News of Otsego County


Rescues get all the love at ‘Dog House’
Liz Keller gets a slobbery kiss from Layla, while Isaiah Bowen, assistant rescue director, smiles for the camera. (Tara Barnwell/

Rescues get all the love at ‘Dog House’

By TARA BARNWELL • Special to

About a year-and-a-half ago, Liz Keller bought Mossy Creek Kennel in Cherry Valley, changed the name to “El-Liza’s Dog House at Mossy Creek Kennel,” and adopted the motto, “The Bed and Biscuit Getaway.”

For someone dedicated to animal rescue, the ‘Dog House’ is a passion project.

“We’re so much more than just dog grooming, boarding, and training,” Ms. Keller said. “My background is mostly in animal rescue, specifically dogs.”

She grew up in Queens, New York, and volunteered with the American Society for the Prevention of Cruelty to Animals (ASPCA) in Manhattan, then opened her own kennel in Sullivan County. She decided to attend veterinary school for an associate’s degree in vet science after holding a job in the banking industry.

Letter by Katie Huntington

Letter by Katie Huntington

I just wanted to say how much I’ve been enjoying the “Dog Charmer” column that Tom Shelby writes for All Otsego. My husband and I have a rescue dog of our own, and it’s been really helpful to hear other people’s experiences and Tom’s advice for them. I had a question that was answered one week, and Tom gave some wonderful feedback that I hadn’t considered before.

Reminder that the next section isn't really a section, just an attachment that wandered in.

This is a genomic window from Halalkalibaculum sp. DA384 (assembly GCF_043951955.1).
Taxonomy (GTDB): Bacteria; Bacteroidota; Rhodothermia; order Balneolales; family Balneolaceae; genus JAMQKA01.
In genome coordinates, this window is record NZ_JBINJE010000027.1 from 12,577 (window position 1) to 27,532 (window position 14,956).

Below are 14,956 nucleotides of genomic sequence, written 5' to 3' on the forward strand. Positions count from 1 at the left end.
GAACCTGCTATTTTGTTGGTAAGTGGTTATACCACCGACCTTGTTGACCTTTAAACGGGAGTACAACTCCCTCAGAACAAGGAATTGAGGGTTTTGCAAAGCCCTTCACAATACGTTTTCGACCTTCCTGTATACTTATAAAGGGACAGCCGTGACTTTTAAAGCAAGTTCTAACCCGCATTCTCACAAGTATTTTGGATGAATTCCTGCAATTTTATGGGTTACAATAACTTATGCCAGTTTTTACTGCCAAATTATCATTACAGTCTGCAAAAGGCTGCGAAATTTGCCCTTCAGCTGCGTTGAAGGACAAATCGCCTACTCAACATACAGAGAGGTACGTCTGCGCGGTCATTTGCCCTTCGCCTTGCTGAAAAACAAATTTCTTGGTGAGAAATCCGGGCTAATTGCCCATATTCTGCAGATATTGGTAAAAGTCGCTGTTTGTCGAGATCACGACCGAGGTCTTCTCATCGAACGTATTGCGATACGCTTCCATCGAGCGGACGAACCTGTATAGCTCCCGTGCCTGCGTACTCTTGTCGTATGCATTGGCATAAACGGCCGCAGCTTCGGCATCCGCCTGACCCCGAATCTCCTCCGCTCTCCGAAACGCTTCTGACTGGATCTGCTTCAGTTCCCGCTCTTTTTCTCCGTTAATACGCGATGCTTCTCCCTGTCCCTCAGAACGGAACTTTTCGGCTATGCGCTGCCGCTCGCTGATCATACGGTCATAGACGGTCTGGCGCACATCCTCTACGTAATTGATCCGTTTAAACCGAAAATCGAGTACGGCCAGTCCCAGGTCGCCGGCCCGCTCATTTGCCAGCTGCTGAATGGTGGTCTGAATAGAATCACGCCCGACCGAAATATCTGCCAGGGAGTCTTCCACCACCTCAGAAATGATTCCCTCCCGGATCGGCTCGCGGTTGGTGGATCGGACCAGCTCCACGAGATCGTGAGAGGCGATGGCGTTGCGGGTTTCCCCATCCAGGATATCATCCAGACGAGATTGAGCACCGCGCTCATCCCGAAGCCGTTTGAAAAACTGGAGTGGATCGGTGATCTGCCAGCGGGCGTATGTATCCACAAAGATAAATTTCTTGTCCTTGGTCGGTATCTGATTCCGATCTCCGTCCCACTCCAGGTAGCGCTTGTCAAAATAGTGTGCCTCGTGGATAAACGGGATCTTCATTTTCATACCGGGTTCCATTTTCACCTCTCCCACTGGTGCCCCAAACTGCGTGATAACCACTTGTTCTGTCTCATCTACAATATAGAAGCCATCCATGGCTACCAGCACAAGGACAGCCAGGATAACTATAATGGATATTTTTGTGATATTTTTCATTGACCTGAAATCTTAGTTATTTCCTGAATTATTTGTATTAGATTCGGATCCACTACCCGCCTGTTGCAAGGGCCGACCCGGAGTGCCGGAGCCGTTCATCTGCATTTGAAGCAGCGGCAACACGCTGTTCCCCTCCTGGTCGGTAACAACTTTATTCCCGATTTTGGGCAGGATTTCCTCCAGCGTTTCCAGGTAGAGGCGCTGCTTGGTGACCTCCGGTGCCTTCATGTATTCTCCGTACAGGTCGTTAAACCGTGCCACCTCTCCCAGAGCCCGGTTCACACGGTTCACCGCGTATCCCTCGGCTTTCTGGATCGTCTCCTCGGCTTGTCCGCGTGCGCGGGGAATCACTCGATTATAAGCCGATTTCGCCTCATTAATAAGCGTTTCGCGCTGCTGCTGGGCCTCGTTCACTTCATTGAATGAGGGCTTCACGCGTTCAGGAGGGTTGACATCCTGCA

Fly Creek firefighters rescue highway crewman from collapsed culvert
Assistant fire chiefs Jess Lanza, left, and Henry Hight hold water vests and a rescue sling at the Fly Creek Firehouse. (Kevin Limiti/

Fly Creek firefighters
rescue highway crewman
from collapsed culvert

By KEVIN LIMITI • Special to

FLY CREEK Assistant fire chiefs Jess Lanza and Henry Hight responded to a call that saved a town highway crewman’s life on Tuesday, July 13.

A crewman had gotten his boots stuck in a culvert in the area of Christian Hill after a beaver dam collapse caused rushing water to drag him into the collapsed and damaged pipe.

“It was actually just a mile from my house, so I was first on the scene,” Lanza said.

There he found two people holding the man from the water.

“We needed to essentially sling him and prevent him from going any further,” Lanza said.

The firefighters used a rescue sling which was able to hoist him up. Less than a minute afterwards, an ambulance arrived, which took him to the hospital. The crewman was “visibly exhausted,” but they say he only suffered minor injuries.

“It was a big relief when we got him about,” Hight said.

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